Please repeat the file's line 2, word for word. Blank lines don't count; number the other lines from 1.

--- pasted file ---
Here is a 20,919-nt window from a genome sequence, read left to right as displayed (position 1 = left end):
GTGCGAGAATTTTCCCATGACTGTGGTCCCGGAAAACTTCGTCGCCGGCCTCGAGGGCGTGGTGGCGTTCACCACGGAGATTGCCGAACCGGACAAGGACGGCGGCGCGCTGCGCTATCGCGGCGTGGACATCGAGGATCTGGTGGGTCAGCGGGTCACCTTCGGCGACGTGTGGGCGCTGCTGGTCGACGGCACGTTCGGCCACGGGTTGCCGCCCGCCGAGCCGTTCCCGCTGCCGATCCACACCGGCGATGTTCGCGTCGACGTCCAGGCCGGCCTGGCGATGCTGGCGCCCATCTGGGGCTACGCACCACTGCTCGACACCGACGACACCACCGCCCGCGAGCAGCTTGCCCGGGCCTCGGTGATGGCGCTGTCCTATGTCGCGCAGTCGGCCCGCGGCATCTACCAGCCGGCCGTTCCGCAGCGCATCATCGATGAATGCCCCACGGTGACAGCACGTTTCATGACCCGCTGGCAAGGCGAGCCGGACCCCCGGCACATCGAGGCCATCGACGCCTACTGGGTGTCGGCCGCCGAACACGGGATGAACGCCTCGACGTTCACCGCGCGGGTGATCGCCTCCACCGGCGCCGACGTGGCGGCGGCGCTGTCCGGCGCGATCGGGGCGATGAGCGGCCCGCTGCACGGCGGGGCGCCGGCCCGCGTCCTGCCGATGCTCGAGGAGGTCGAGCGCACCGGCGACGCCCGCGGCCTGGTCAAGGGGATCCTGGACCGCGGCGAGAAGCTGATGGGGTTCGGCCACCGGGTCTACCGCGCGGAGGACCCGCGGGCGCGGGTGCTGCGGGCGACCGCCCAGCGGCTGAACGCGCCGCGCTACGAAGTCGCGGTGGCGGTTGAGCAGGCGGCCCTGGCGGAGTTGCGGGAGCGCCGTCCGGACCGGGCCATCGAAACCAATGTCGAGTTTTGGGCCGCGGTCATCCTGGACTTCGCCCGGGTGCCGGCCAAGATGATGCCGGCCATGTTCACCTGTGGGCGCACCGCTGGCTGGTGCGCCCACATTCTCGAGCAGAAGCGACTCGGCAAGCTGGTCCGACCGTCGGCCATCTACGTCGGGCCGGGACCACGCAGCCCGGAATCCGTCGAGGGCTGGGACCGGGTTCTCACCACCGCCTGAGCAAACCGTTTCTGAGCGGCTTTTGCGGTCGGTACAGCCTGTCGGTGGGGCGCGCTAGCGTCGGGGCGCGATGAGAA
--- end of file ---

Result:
GTGCGAGAATTTTCCCATGACTGTGGTCCCGGAAAACTTCGTCGCCGGCCTCGAGGGCGTGGTGGCGTTCACCACGGAGATTGCCGAACCGGACAAGGACGGCGGCGCGCTGCGCTATCGCGGCGTGGACATCGAGGATCTGGTGGGTCAGCGGGTCACCTTCGGCGACGTGTGGGCGCTGCTGGTCGACGGCACGTTCGGCCACGGGTTGCCGCCCGCCGAGCCGTTCCCGCTGCCGATCCACACCGGCGATGTTCGCGTCGACGTCCAGGCCGGCCTGGCGATGCTGGCGCCCATCTGGGGCTACGCACCACTGCTCGACACCGACGACACCACCGCCCGCGAGCAGCTTGCCCGGGCCTCGGTGATGGCGCTGTCCTATGTCGCGCAGTCGGCCCGCGGCATCTACCAGCCGGCCGTTCCGCAGCGCATCATCGATGAATGCCCCACGGTGACAGCACGTTTCATGACCCGCTGGCAAGGCGAGCCGGACCCCCGGCACATCGAGGCCATCGACGCCTACTGGGTGTCGGCCGCCGAACACGGGATGAACGCCTCGACGTTCACCGCGCGGGTGATCGCCTCCACCGGCGCCGACGTGGCGGCGGCGCTGTCCGGCGCGATCGGGGCGATGAGCGGCCCGCTGCACGGCGGGGCGCCGGCCCGCGTCCTGCCGATGCTCGAGGAGGTCGAGCGCACCGGCGACGCCCGCGGCCTGGTCAAGGGGATCCTGGACCGCGGCGAGAAGCTGATGGGGTTCGGCCACCGGGTCTACCGCGCGGAGGACCCGCGGGCGCGGGTGCTGCGGGCGACCGCCCAGCGGCTGAACGCGCCGCGCTACGAAGTCGCGGTGGCGGTTGAGCAGGCGGCCCTGGCGGAGTTGCGGGAGCGCCGTCCGGACCGGGCCATCGAAACCAATGTCGAGTTTTGGGCCGCGGTCATCCTGGACTTCGCCCGGGTGCCGGCCAAGATGATGCCGGCCATGTTCACCTGTGGGCGCACCGCTGGCTGGTGCGCCCACATTCTCGAGCAGAAGCGACTCGGCAAGCTGGTCCGACCGTCGGCCATCTACGTCGGGCCGGGACCACGCAGCCCGGAATCCGTCGAGGGCTGGGACCGGGTTCTCACCACCGCCTGAGCAAACCGTTTCTGAGCGGCTTTTGCGGTCGGTACAGCCTGTCGGTGGGGCGCGCTAGCGTCGGGGCGCGATGAGAA